Wheaton’s sons were called by the defense. They saw the events from the living room of apartment 203, which gave them a partial view into the hallway.7 At trial, one son testified that after Richardson, unarmed, took a swing at Wheaton, Wheaton entered apartment 203, grabbed a yellow and black crowbar from the living room, and returned to the hallway. Richardson, then armed with a knife, swung at Wheaton and missed, and Wheaton swung the crowbar at Richardson. He did not see whether Wheaton hit Richardson with the crowbar. Richardson then backed up and took a third swing at Wheaton with the knife. The other son testified that he saw Wheaton, angry and yelling, grab the crowbar from behind the TV in the living room, and return to the hallway. He said that Richardson stabbed his father twice, and his father then walked back into apartment 203.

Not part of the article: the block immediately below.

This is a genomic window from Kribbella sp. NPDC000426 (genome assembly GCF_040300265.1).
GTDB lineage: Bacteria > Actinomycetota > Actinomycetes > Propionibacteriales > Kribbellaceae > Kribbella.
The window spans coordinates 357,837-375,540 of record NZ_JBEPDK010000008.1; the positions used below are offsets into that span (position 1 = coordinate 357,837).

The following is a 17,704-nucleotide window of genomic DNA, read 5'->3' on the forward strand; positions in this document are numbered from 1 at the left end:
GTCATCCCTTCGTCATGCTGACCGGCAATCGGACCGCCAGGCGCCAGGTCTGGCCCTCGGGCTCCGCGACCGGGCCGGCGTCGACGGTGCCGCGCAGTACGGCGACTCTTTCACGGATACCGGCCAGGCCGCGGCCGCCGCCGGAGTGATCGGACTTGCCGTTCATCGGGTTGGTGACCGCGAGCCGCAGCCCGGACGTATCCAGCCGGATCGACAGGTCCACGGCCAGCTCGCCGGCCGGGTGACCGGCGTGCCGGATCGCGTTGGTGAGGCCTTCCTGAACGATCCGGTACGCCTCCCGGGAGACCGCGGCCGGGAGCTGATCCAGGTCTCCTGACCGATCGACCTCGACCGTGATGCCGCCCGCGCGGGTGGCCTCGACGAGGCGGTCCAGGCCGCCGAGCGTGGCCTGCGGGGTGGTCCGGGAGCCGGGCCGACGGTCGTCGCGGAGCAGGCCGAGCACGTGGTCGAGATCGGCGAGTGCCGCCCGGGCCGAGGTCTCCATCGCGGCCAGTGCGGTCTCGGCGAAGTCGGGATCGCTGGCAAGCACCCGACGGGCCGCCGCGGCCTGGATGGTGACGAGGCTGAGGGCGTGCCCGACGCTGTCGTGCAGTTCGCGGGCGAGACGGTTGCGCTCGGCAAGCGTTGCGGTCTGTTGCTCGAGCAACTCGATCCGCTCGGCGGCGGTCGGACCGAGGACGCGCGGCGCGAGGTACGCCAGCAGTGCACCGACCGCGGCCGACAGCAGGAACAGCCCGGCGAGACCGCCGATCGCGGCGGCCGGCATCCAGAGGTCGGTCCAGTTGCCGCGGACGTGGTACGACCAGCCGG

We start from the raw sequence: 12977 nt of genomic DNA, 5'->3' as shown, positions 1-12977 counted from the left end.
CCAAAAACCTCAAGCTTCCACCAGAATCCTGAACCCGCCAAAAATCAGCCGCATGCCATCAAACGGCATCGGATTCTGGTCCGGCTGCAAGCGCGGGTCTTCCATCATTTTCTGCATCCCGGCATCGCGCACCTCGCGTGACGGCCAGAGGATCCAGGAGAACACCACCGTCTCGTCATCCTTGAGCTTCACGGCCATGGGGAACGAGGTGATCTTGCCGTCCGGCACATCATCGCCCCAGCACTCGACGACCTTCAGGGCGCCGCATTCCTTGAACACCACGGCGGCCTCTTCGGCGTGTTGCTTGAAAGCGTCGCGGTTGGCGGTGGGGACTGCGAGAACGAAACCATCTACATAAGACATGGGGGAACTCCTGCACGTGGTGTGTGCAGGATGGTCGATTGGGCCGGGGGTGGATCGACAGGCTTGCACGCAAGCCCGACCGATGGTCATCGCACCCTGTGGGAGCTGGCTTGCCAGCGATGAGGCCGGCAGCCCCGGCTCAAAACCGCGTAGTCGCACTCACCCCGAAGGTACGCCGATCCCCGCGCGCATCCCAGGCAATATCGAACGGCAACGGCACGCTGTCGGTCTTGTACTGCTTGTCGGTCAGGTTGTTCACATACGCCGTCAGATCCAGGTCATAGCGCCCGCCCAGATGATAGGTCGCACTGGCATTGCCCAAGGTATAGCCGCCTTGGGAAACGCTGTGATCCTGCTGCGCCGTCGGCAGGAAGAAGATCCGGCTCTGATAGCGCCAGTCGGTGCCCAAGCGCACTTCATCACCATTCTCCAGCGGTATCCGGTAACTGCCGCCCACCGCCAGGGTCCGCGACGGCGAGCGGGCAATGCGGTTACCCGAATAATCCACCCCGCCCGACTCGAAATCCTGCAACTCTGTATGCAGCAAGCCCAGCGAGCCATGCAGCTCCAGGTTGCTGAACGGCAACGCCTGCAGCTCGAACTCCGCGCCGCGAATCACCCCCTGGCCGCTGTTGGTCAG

Richardson testified at trial, saying that Wheaton approached him when he was sitting on the porch outside 2424 Elvans Road that afternoon.8 He said that Wheaton “came up the steps, stood over top of me. And I looked up and he said ‘You snitch-ass bitch.'” Then Wheaton attacked him. Seeking safety, he went upstairs to his apartment. He said he was unlocking his apartment door when he heard a woman’s voice say, “kill his ass, kill his ass,” and he then felt “something hard hit my back.”9 Richardson said he grabbed a knife that was sitting on a “half-wall” or a ledge by his door as Wheaton was trying to force his way into Richardson’s apartment. He admitted to stabbing Wheaton with it. Afterward, Richardson said he returned to his apartment, locked the door, and stayed there for several hours. During that time, according to Officer Kelan Edwards who responded to the 911 call, Richardson was listening to music and popping popcorn. Edwards testified that he banged on Richardson’s door with his fist and with a baton, and identified himself as a police officer, only to hear a man’s voice say, “get the fuck away from my door.” Richardson finally emerged only after police cut the power supply to his apartment.